Canine stars of Legally Blonde are top dogs at Norwich Theatre Royal
Getting to the theatre in time for a quick run-through of their entrances, up to seven costume changes a night, and sticking to a diet that will allow them to perform at their best.
It is a routine that applies just as much to the canine cast of the Theatre Royal Norwich's latest show as their human counterparts.
But for Bruiser and Rufus, the stars of Legally Blonde the musical, the fuss made over them by the constant stream of visitors coming to their dressing room more than makes up for the hard work.
The two dogs, played by Breezer the Jack Russell-chihuahua cross and Sharpie the English bulldog, are in the middle of a gruelling tour which began last May and sees them changing venue every two weeks.
It makes their private dressing room – complete with dog basket, some showbiz mirror lights and a toddler's stair gate to stop them escaping – a very important place.
You may also want to watch:
Owner and trainer Cindy Sharville, who runs the agency Animals Galore, said: 'We always have a dressing room where the dogs can relax. It can be very busy in the wings in this show.'
The animals perform up to two shows a day and preparation for each day's appearances begins as soon as they get up.
- 1 Part of seventh skeleton discovered in city street
- 2 Aviva to close two large office sites in Norwich
- 3 Nurse's 'heartbreak' over hospital care as her father dies on Covid ward
- 4 Councillor 'incandescent' over second-home owners breaking Covid rules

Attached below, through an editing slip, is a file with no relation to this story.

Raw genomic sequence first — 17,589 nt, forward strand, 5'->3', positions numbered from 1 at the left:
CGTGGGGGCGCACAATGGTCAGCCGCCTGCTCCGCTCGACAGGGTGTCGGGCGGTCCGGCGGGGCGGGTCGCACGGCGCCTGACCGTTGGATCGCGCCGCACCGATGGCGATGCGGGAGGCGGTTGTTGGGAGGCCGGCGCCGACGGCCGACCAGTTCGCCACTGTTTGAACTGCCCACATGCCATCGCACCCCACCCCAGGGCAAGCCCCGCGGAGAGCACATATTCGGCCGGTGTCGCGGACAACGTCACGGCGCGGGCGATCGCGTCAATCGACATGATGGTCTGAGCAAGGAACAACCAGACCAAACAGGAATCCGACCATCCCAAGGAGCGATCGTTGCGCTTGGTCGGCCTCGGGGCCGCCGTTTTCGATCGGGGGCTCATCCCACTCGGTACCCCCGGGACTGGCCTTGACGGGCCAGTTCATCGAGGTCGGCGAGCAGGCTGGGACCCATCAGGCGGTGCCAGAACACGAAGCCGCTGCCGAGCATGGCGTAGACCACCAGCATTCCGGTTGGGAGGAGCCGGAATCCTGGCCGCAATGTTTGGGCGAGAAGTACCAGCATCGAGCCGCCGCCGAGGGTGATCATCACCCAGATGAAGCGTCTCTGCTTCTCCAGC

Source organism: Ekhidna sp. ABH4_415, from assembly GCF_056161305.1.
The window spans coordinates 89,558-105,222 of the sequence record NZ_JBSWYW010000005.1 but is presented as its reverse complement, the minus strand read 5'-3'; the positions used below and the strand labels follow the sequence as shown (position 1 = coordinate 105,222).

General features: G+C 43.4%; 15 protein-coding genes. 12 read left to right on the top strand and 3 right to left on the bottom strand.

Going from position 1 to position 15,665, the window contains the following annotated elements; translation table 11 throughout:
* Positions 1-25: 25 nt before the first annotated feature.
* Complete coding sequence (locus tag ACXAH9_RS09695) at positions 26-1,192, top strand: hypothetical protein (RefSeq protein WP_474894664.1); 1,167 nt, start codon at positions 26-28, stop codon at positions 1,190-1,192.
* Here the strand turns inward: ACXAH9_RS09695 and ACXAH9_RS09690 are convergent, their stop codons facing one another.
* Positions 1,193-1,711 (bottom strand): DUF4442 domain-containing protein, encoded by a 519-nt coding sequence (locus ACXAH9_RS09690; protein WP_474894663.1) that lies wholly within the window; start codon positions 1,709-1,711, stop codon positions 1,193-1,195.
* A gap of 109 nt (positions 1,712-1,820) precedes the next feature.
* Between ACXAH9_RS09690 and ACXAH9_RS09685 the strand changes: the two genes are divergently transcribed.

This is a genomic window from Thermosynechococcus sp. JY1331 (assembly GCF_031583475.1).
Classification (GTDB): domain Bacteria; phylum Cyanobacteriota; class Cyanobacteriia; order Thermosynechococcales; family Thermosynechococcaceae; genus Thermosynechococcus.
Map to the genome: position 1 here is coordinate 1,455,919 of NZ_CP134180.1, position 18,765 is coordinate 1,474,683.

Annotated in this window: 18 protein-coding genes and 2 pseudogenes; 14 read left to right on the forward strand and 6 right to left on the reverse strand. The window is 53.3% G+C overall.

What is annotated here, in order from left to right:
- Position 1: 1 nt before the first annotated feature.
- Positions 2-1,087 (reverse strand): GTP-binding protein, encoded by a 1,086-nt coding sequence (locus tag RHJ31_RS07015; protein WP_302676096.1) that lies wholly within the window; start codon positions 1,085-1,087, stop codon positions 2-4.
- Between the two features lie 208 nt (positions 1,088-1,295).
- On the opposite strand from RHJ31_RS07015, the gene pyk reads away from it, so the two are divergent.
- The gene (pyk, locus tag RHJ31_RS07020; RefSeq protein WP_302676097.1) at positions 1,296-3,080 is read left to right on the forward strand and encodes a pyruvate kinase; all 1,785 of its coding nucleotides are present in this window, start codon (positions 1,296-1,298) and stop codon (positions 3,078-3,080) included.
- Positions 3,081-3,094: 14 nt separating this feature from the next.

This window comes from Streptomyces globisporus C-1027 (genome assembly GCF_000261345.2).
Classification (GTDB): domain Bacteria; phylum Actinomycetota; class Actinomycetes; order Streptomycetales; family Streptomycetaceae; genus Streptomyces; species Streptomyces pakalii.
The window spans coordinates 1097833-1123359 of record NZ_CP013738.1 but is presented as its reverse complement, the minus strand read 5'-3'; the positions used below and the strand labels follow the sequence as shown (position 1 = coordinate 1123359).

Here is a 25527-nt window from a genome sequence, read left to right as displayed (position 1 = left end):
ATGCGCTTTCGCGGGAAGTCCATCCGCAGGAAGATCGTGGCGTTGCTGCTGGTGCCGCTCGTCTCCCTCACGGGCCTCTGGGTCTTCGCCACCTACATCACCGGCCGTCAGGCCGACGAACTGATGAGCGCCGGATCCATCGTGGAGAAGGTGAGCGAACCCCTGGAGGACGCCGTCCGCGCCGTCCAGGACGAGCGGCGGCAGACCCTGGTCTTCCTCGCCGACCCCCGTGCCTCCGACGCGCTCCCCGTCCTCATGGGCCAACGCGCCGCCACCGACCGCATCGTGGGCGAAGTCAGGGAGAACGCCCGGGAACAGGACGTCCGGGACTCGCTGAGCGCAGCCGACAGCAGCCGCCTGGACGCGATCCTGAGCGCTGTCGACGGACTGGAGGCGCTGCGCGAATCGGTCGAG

- 5 Fifteen flood alerts in place amid 'stay indoors' warning
- 6 Deputy lieutenant of Norfolk sells beloved thatched Broads home
- 7 'I've lost my pension': Car collection destroyed by 'professional' vandal
- 8 Norwich sees biggest rise in Covid infection rates in the country
- 9 Woman in her 20s among 31 Covid patients to die in five days at hospital
- 10 Timeline: When should you receive the coronavirus vaccine?
'They're up in the morning and have a walk,' said Miss Sharville. 'And then it's a little breakfast. Their main meal is in the evening. They are basically working for food – it's all about positive reinforcement, rewarding good behaviour with treats. If they are full-up with breakfast they are not so interested in getting treats throughout the day.'
For a matinee, the dogs need to arrive at the theatre by 1.30pm but have the day to themselves until 6.30pm when they only have one performance.
Once at their place of work, 15-month-old Breezer and three-year-old Sharpie get a chance to run through anything they need a reminder of – from their first entrance to a 'practice bark'.
It is then time for a final walk – perhaps to get rid of any pre-show nerves – before getting into costume ready for the first act.
Miss Sharville said: 'Breezer has seven costume changes throughout the show.'
The dogs head to the wings along with the other Act One beginners and Breezer is given a quick glimpse of the piece of liver concealed in a candlestick held by one of the characters – 'just to remind her it's in there and worth running and barking for'.
In total, Breezer makes five appearances during the show while Sharpie is on stage three times.
Since joining the cast last spring, the animals have become two of the most popular members of the company. Sophie Isaacs, who plays Margot, best friend of lead character Elle, has a soft spot for them having spent lots of time together practising tricks to perform on stage.
'Breezer is phenomenal,' she said. 'She's done every show we have performed bar one. They work really hard.
'They get such a fuss made of them by everyone here.
'Everyone loves having the dogs here.
'They have their own room and we go up and see them to say hello. It's really nice having them around.'
Following the show, the dogs are taken straight back to their city lodgings to get some rest.
Miss Sharville added: 'Their welfare is absolutely paramount. They have to love what they are doing. They have to be enthusiastic. The dog has to want to go on stage: you can't make it go.
'With Sharpie, we sometimes have trouble holding her in the wings waiting for her curtain call. As soon as she hears her cue, she's dragging us onto the stage.'